With this particular incident, we also caught a glimpse of the role that data enrichment, aggregators and brokers play in security. Although it didn’t come directly from their own servers, the exposed data was likely tied to enrichment firms People Data Labs (PDL) and OxyData. While several data brokers today are taking more responsibility and offering security and privacy education to their customers, it was alarming to see that neither data broker in this case could rule out the possibility that their data was mishandled by a customer. In fact, rather than pushing for a solution, Oxydata seemed to shirk responsibility entirely when speaking with WIRED.
Data brokers need to own up to this challenge and look at better screening of their customers to ensure their use of data has valid purposes. A case study by James Pavur, DPhil student at Oxford University, underscored these failings in the system when he used GDPR Subject Access Requests to obtain his data from about 20 companies, many of which didn't ask for sufficient ID before sharing the information. He went on to try and get as much data as possible about his fiancée, finding he could access a range of sensitive data, including everything from addresses and credit card numbers to travel itineraries. None of this should be possible with proper scredaening in place.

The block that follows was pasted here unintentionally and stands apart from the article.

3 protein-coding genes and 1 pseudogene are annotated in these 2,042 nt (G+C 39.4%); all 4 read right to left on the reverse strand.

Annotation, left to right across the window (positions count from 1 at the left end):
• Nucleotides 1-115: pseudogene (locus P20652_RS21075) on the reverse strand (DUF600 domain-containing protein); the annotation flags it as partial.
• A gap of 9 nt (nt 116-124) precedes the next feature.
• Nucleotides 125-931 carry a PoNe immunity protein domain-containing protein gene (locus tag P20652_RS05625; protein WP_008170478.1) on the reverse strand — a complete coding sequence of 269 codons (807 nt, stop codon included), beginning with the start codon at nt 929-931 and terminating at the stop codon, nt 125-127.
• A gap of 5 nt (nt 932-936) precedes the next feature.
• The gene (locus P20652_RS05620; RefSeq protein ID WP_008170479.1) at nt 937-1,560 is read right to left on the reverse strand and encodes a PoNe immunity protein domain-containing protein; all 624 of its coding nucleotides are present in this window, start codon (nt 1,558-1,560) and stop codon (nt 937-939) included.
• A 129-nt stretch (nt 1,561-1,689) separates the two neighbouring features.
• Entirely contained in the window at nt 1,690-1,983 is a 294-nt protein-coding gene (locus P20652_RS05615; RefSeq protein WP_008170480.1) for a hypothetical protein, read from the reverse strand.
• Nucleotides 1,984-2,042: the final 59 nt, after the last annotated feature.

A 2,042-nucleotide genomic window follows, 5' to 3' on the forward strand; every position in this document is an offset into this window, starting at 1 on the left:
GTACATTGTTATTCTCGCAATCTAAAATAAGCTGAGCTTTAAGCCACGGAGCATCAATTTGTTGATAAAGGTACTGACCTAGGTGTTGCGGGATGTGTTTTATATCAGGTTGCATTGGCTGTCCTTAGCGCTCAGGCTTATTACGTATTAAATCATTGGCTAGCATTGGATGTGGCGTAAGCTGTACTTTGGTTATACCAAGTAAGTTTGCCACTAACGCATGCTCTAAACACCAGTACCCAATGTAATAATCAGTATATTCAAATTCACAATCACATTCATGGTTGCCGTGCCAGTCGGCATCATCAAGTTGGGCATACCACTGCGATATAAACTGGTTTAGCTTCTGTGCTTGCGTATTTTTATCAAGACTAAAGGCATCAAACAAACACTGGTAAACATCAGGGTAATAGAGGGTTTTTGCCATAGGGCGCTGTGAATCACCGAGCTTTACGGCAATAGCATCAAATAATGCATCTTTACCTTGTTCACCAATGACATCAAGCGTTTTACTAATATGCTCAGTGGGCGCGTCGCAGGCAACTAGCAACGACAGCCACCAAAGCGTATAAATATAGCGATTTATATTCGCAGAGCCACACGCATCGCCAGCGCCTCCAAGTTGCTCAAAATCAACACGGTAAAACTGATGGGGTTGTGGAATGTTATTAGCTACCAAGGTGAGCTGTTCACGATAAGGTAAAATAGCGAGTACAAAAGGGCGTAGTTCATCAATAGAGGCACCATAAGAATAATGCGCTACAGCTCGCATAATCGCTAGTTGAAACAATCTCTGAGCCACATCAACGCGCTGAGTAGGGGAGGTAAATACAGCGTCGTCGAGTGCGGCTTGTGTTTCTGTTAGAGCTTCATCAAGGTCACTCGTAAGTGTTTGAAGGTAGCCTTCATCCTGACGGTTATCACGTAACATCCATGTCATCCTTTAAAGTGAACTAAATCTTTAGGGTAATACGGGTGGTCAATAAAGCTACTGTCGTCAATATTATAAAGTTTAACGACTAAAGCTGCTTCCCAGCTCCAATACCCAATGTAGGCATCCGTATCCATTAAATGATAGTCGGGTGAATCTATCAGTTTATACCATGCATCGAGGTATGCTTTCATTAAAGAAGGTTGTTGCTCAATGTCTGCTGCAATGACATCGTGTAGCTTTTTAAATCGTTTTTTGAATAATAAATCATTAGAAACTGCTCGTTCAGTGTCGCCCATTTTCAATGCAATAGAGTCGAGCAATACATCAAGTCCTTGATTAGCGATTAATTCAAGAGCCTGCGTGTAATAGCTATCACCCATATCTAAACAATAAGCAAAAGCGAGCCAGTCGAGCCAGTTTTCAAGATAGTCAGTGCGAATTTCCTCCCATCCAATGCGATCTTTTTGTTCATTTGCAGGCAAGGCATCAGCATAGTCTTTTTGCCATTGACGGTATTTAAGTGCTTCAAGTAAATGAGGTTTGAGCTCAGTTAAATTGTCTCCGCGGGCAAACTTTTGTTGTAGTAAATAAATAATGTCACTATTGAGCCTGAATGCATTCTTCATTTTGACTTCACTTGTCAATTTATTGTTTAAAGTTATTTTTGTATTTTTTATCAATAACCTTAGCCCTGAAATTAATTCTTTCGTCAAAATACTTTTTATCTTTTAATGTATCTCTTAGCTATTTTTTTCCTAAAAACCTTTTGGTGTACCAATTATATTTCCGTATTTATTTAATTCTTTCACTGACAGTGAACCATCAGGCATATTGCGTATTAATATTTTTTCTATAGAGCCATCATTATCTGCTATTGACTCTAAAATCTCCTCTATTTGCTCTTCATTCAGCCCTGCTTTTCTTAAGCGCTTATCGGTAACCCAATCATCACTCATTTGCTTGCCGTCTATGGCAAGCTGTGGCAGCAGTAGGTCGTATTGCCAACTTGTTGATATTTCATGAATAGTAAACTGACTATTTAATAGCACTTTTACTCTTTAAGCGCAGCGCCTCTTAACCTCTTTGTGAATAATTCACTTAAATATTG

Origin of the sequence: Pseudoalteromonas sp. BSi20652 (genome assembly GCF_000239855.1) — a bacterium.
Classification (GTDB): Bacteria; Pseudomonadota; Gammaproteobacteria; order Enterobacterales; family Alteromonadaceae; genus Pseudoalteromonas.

Ultimately, whoever owns the server where the leak originated is the one that will be held legally and fiscally responsible. But should data brokers be emulating the shared responsibility model in use by cloud services like AWS? Either way, by understanding the lifecycle of data and taking additional responsibility upstream, we can begin to cut down on the negative impact when exposures like this inevitably occur.
About the author: Jason Bevis is the vice president of Awake Security Labs at Awake Security. He has extensive experience in professional services, cybersecurity MDR solutions, incident response, risk management and automation products.Copyright 2010 Respective Author at Infosec Island
The U.S. Securities and Exchange Commission (SEC) this week published a report detailing cybersecurity and operational resiliency practices that market participants have adopted.